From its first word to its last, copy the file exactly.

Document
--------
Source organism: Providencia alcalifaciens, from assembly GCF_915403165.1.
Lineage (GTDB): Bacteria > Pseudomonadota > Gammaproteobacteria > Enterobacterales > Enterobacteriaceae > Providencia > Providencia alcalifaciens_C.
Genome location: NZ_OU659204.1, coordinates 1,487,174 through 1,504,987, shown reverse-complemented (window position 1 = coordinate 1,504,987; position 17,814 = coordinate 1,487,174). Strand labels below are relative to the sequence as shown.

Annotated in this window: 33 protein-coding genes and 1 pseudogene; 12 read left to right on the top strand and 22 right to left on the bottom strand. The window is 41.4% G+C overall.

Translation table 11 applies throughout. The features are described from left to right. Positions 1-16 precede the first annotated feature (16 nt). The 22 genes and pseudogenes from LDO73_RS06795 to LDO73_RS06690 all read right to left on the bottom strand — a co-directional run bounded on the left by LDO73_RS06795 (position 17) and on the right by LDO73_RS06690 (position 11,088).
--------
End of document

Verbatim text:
Source organism: Providencia alcalifaciens, from assembly GCF_915403165.1.
Lineage (GTDB): Bacteria > Pseudomonadota > Gammaproteobacteria > Enterobacterales > Enterobacteriaceae > Providencia > Providencia alcalifaciens_C.
Genome location: NZ_OU659204.1, coordinates 1,487,174 through 1,504,987, shown reverse-complemented (window position 1 = coordinate 1,504,987; position 17,814 = coordinate 1,487,174). Strand labels below are relative to the sequence as shown.

Annotated in this window: 33 protein-coding genes and 1 pseudogene; 12 read left to right on the top strand and 22 right to left on the bottom strand. The window is 41.4% G+C overall.

Translation table 11 applies throughout. The features are described from left to right. Positions 1-16 precede the first annotated feature (16 nt). The 22 genes and pseudogenes from LDO73_RS06795 to LDO73_RS06690 all read right to left on the bottom strand — a co-directional run bounded on the left by LDO73_RS06795 (position 17) and on the right by LDO73_RS06690 (position 11,088).